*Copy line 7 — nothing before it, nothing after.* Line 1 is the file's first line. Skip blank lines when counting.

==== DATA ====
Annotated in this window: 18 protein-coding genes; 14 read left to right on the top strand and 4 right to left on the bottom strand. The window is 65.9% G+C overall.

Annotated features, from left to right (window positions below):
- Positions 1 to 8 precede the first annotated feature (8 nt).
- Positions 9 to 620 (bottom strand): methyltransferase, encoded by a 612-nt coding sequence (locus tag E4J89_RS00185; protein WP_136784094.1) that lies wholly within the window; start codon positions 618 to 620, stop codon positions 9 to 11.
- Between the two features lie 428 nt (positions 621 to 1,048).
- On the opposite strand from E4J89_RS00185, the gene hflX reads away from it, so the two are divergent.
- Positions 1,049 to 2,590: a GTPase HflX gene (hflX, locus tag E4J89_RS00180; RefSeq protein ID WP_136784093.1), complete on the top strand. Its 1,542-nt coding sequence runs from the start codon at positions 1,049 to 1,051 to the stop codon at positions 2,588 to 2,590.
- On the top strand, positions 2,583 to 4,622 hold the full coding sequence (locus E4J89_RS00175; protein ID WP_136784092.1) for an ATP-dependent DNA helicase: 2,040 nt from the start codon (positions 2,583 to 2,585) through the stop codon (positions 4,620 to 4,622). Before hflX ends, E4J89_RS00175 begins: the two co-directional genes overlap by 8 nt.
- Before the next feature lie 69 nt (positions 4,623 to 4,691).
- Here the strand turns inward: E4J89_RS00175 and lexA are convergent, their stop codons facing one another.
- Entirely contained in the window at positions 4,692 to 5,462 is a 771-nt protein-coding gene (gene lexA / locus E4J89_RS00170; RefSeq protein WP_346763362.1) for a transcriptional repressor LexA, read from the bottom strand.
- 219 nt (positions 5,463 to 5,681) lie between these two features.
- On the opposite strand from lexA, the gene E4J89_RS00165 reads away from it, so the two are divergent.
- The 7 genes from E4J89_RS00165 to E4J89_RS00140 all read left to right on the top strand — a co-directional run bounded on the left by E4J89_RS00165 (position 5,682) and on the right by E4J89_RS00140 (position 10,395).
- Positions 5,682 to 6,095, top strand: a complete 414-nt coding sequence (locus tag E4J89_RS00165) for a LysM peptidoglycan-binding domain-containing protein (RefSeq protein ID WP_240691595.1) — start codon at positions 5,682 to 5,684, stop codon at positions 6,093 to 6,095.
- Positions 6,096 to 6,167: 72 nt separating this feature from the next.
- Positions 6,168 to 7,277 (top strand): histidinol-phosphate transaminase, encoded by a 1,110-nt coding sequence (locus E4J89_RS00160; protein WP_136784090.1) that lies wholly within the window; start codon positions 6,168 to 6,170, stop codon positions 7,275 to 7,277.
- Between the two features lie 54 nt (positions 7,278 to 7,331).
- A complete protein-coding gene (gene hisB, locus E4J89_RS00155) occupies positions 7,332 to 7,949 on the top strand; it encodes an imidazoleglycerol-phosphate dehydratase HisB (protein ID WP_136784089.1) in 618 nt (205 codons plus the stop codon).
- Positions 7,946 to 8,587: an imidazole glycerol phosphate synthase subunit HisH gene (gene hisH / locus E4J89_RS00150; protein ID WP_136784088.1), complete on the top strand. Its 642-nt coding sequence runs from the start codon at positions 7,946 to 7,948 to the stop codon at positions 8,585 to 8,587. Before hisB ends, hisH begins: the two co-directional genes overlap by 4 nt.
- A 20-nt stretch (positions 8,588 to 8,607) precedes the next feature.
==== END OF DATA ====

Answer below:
- Positions 1,049 to 2,590: a GTPase HflX gene (hflX, locus tag E4J89_RS00180; RefSeq protein ID WP_136784093.1), complete on the top strand. Its 1,542-nt coding sequence runs from the start codon at positions 1,049 to 1,051 to the stop codon at positions 2,588 to 2,590.